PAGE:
Microsoft's week consisted of a patch for an ASP.NET vulnerability, and a blogosphere debate over how Windows Phone can gain market share.
between Christmas and New Year's, normally slow, was somewhat busy for
Microsoft on the security front.
In the final
days of 2011, Microsoft released a security update to patch an issue associated
with Security Advisory 2659883
. The vulnerability
affects all versions of Microsoft's .NET Framework, and could allow a
denial-of-service attack on servers for ASP.NET pages.
vulnerability exists due to the way that ASP.NET processes values in an ASP.NET
form post causing a hash collision," reads the Security Advisory
, published Dec. 28. "It is
possible for the attacker to send a small number of specially crafted posts to
an ASP.NET server, causing performance to degrade significantly enough to cause
a denial-of-service condition."
The patch (MS11-100
) is rated Critical for Microsoft. "We
encourage affected customers to test and deploy the update as soon as
possible," Dave Forstrom, director of Microsoft Trustworthy Computing, wrote in
a Dec. 29 posting on the Microsoft Security Response Center
that "consumers are not vulnerable unless they are running a Web server from
larger blogosphere, debate also erupted over Microsoft's Windows Phone and its
chances against both Google Android and Apple's iOS, which currently dominate
the mobility market.
largely stemmed from a Dec. 26 blog posting
by former Microsoft employee
and Windows Phone evangelist Charlie Kindel, who dissected what he saw as the
reasons behind Windows Phone's failure to conquer more of the smartphone
market. "The device manufacturers, mobile operators, OS providers and end users
operate in an overly complex virtuous cycle," he wrote. In other words,
Microsoft is forced to "push hard" on carriers and other parties to produce and
market the line-causing friction, and slowing overall adoption.
immediately sparked discussion among analysts and pundits, including John Gruber
and MG Siegler
. At the same time, a leaked Windows
Phone road map appeared online, purporting to trace the platform's evolution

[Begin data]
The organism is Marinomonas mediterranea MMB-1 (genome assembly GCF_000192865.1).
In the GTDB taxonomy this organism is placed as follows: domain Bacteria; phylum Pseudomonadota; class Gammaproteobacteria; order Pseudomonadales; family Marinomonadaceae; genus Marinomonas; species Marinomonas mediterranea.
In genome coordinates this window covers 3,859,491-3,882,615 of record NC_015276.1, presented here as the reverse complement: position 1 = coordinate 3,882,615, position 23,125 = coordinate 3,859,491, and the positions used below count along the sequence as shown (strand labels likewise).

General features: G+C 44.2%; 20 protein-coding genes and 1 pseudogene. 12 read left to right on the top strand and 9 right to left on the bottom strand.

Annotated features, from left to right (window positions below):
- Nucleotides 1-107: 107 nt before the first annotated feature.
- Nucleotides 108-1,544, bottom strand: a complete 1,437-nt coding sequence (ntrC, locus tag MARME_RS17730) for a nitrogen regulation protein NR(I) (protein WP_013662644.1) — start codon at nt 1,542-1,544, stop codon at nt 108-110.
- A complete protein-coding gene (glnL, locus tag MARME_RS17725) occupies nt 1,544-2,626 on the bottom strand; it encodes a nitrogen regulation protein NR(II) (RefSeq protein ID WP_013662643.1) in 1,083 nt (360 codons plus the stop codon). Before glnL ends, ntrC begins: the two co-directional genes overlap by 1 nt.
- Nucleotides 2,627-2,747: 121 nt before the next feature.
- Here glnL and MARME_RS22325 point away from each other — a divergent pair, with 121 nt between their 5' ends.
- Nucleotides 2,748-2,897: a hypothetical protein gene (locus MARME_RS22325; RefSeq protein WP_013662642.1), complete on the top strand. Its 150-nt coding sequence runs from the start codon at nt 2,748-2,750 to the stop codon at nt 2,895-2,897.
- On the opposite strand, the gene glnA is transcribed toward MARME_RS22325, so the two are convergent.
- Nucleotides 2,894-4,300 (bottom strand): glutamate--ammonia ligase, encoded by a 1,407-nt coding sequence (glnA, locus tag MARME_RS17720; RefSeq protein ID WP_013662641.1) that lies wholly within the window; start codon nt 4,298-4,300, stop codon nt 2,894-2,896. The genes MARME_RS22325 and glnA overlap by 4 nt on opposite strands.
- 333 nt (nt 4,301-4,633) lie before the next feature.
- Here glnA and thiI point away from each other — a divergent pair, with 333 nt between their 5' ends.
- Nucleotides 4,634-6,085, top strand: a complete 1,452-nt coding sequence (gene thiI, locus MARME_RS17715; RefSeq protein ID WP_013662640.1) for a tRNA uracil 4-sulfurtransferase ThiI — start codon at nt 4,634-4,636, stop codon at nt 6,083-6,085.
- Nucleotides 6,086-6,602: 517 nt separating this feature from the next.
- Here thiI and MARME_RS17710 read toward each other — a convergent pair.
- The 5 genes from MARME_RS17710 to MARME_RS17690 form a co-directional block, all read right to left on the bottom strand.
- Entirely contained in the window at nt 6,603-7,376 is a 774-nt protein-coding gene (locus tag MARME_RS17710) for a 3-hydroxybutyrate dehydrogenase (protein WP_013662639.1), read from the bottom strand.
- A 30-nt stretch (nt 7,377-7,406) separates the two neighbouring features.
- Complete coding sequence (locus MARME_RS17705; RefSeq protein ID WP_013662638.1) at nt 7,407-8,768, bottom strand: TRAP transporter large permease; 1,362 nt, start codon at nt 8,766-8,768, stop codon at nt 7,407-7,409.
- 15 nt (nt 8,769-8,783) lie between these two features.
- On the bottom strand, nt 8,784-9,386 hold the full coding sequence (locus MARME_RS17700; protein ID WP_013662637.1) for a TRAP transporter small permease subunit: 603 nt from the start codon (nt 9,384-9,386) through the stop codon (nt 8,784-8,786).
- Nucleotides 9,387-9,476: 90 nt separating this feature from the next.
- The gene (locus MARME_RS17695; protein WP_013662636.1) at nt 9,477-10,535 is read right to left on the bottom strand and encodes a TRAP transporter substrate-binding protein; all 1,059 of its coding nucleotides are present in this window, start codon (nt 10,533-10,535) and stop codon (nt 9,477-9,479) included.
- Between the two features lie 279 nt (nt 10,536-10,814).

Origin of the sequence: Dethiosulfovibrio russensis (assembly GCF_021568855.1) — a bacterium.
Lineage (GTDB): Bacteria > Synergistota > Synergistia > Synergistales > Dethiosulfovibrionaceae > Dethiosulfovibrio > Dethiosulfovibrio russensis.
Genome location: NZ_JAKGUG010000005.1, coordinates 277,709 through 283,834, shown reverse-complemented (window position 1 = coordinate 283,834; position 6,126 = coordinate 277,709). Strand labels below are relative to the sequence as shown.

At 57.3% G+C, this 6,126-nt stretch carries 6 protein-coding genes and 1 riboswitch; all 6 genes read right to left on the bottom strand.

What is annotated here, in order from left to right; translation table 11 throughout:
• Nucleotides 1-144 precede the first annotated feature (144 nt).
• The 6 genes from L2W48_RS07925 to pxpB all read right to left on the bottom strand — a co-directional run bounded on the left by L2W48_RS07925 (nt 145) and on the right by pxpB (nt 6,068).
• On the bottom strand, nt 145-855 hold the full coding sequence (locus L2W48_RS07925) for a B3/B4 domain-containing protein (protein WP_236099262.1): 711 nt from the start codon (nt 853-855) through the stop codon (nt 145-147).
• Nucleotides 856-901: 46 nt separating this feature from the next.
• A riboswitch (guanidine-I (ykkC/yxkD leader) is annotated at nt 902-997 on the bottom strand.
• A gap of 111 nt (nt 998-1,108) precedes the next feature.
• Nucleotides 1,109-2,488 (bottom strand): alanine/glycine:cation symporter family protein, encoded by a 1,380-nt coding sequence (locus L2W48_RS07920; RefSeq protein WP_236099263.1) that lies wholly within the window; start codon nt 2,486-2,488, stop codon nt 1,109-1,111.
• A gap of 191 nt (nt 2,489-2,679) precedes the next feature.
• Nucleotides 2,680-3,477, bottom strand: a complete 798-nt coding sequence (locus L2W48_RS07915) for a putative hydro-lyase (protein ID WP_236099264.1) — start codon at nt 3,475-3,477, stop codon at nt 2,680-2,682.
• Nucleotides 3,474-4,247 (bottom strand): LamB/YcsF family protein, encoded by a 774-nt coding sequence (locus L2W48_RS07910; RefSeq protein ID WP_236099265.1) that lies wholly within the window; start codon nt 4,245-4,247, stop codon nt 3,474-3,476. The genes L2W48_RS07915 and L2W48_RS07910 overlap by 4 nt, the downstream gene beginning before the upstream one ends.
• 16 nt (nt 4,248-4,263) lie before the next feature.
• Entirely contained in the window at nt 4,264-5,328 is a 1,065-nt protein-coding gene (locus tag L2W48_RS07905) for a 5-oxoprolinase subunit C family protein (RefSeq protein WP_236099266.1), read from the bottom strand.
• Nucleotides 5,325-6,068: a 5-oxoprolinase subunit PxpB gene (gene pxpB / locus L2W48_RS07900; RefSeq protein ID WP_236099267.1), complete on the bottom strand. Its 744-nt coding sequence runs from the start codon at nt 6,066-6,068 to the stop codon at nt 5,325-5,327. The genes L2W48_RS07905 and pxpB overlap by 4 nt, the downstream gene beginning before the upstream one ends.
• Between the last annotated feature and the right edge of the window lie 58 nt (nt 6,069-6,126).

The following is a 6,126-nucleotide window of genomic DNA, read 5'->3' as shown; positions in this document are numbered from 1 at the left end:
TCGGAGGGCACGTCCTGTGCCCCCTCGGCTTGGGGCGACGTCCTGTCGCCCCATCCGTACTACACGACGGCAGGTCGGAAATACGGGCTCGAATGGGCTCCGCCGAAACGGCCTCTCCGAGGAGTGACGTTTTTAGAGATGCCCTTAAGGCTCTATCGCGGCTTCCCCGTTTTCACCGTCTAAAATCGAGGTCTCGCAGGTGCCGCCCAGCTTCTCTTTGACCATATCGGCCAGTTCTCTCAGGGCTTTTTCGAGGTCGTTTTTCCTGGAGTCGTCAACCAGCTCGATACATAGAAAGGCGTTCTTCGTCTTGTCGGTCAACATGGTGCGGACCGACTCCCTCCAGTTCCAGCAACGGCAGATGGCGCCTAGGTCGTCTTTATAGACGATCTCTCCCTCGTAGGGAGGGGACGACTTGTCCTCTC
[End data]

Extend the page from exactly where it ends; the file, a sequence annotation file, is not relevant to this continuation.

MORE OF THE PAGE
over the next year.
The road map
was first posted Dec. 27 by the blog WMPoweruser
, which declined to mention the
source. Nonetheless, if taken at face value, the document suggests that Microsoft
will follow up its recent Mango software update with additional versions aimed
at the midmarket, business users and the higher-end "superphone" segment.
quarter of 2012, according to the road map, will see the arrival of an update
labeled "Tango," which will feature "products with the best prices." This
likely means Windows Phones aimed at the midmarket, with a possible
stripped-down user interface to match the lower cost.
That will be
followed in the fourth quarter of 2012 with "Apollo," for which the road map
offers three bullet points: "increase overall volume," along with competitive
"superphones" and "business." Based on that, one can infer that Microsoft
intends the Windows Phone line to branch yet again, targeting both the
superphone (i.e., high spec) and business markets. The "increase overall
volume" could allude to Microsoft anticipating more Windows Phone units in
users' hands by the end of 2012, or else the hope that smartphones loaded with
some sort of Apollo software update will kick off a higher volume of
Whether or not
that road map proves accurate, 2012 will certainly prove a decisive year for
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